Lieutenant Colonels Robert Hanson Harrison
and Alexander Hamilton to
Colonels Charles O’Hara and West Hyde1
Amboy [New Jersey] December 12th: 1778
We have read the Letter, with which you were pleased to favor us, this Afternoon.
We join with you in lamenting, that the purpose of our meeting have been frustrated, and we assure you, that it is to us matter of equal concern and surprise to find, that there should be a difference in our respective constructions of the Resolve, to which you refer. Persuaded, as we were, that the terms of that Resolve were too simple and precise to admit of more than one interpretation; we did not even suspect it possible to differ about its meaning; and the objects of our meeting having been delineated, in a manner, which appeared to us perfectly clear and explicit, we had no expectation of the difficulty, which has occured, in carrying them into execution.
You will not be surprised, that this should have been the case, when you recur to the circumstances, that produced our meeting. We beg leave to recal[l] them to your view. Sir Henry Clinton in His Letter of the 10th. of November proposed to General Washington an Exchange of our Officers prisoners in his hands, for Officers and Men of the Convention Troops. General Washington replied, that he did not think himself authorised to accede to the proposal, but would refer it to Congress and communicate their decision. In a subsequent Letter of the 27th., he transmitted the Resolve in question as an “answer to the proposition contained in Sir Henry’s Letter of the 10th;” at the same time, announcing our appointment as Commissioners, “to negociate an Exchange on the Principles therein mentioned.” The Language of the Resolve was literally this—to exchange “the Officers in the Service of the United States, prisoners in the actual possession of the Enemy, or out on parole, for the Officers and Men of the Troops of Convention, according to their Rank and number: Officers of equal Rank to be first exchanged, after which, if it shall be necessary, an equivalent of inferior for superior Officers—and if, agreeably to such equivalent, all the Officers of the Enemy shall be exchanged and a balance of prisoners remain in their hands, then an equivalent of privates shall be settled according to the customary proportion or such proportion as may be agreed on.” Sir Henry Clinton in his letter of the 2d. Instant acknowledged the receipt of the foregoing and consented “in consequence” to a meeting of Commissioners at the time and place appointed.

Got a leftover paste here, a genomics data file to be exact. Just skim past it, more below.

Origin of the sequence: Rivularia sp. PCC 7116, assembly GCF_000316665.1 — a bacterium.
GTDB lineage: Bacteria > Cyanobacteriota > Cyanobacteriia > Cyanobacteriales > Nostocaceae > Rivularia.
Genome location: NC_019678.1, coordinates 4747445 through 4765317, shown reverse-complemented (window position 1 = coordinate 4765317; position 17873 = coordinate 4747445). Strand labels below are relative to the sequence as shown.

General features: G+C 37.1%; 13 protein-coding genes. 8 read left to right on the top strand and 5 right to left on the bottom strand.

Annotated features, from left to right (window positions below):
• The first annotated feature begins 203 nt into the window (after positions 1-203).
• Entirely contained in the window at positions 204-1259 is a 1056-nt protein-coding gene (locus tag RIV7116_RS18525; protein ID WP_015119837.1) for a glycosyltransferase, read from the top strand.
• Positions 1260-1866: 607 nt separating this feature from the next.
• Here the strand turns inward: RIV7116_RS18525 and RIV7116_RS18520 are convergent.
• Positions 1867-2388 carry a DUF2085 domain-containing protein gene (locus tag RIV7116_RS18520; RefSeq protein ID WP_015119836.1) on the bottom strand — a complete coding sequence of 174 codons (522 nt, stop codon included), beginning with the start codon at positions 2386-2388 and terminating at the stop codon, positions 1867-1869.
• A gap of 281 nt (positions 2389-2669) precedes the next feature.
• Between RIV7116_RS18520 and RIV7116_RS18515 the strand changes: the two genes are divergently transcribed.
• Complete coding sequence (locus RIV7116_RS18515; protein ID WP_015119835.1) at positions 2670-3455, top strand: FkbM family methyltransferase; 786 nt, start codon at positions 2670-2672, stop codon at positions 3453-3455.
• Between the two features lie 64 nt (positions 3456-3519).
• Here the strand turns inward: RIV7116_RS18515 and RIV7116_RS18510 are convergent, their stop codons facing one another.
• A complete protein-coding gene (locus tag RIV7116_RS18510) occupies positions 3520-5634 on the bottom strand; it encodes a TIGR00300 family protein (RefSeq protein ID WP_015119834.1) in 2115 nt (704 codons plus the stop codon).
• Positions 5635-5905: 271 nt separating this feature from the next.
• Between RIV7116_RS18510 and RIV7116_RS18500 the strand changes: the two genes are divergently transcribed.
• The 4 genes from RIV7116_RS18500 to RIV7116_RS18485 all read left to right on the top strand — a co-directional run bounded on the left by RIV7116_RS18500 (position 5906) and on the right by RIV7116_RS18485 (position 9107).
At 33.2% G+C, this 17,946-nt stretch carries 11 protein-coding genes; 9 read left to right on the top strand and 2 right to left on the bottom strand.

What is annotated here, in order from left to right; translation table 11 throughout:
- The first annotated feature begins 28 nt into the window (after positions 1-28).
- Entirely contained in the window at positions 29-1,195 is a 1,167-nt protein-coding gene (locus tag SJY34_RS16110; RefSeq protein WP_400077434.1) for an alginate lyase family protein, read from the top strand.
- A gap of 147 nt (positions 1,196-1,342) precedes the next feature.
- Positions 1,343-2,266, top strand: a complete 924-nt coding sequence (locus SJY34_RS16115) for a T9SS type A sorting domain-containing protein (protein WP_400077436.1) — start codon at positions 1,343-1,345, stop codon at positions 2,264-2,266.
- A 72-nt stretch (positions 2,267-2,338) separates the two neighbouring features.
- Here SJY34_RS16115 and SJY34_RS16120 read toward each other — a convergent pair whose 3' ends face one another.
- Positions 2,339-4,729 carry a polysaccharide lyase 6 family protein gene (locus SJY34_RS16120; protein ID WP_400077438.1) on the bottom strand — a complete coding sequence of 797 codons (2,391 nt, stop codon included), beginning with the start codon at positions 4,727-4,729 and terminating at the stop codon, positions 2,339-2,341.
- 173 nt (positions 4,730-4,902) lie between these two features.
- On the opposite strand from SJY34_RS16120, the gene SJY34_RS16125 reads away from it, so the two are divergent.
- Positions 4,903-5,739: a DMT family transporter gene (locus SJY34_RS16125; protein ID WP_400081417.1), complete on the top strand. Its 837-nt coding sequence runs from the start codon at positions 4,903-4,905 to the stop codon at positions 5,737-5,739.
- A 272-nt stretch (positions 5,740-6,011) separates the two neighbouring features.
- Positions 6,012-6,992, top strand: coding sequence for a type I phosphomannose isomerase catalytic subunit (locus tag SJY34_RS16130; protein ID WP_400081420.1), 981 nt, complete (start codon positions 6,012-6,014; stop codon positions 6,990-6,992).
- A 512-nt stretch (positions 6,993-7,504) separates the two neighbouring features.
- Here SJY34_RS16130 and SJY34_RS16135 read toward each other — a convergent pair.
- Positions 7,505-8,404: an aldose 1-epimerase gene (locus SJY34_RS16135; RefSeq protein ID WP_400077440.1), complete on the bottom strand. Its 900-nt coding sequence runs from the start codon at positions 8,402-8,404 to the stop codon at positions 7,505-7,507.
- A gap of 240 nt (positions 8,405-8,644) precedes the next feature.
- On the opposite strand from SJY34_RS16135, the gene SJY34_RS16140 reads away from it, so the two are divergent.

This, Gentlemen, you will be sensible could not be considered by us otherwise, than as an acquiesence with the terms of the Resolve: and we appeal to your own candor, for their perspicuity and natural import. It could not, therefore, but appear strange, that at first sight of our powers, without any comment, or explanation; though they were expressed, not only in the Spirit, but in the letter of the Resolve; You, at once, objected to them, and declared, the purpose of our meeting had been misunderstood. As the one was only a transcript of the other, we conceived, from the manner in which the objection was raised, that it applied, not to any construction given to the Resolve, but to the Resolve itself.
How far the feelings of honor, justice and humanity may be repugnant to a compliance with the proposal, which has been made, you only can determine for yourselves; though we think it a question, which might have merited an earlier consideration. We believe however it is not very customary to exchange Officers for privates, when there is a sufficient number of Officers on both sides to exchange for each other; but that this is rather a secondary expedient, made use of only when there are Officers, on one side, and none, on the other. In the present War, the practice of exchanging Officers for private Men, in any case whatever, has not yet been known; and if exchanges, conducted without reference to this principle, have heretofore been thought consistent with justice and humanity, we can perceive no sufficient reason why a different opinion should be entertained, at this time.
With respect to any inconveniences, which you think might attend the exchanging all the Officers of the Convention Troops, we take the liberty to repeat what we mentioned in our interview, this morning—that we are willing to exchange as many of them, as you may judge proper, for others of equal rank, as far as numbers will extend.
We beg leave to assure you, that we should be happy to be afforded an opportunity of concurring with you, to the utmost of our power, in measures, for extending relief, as far as the circumstances of the parties will permit, to every order of captivity, on principles of humanity and mutual advantage.
We are, Gentlemen, Your Most Obedient Humble Servants
Rob: H: Harrison
Colonels O Hara & Hyde.
Copy, enclosed in Sir Henry Clinton to Lord Germain, December 16, 1778, William L. Clements Library of the University of Michigan; copy, PRO: C.O. description begins Transcripts or photostats from the Public Records Office of Great Britain deposited in the Library of Congress. description ends , part 5, vol. 97; copy, Reel 184, Item 167, p. 18, Papers of the Continental Congress, National Archives.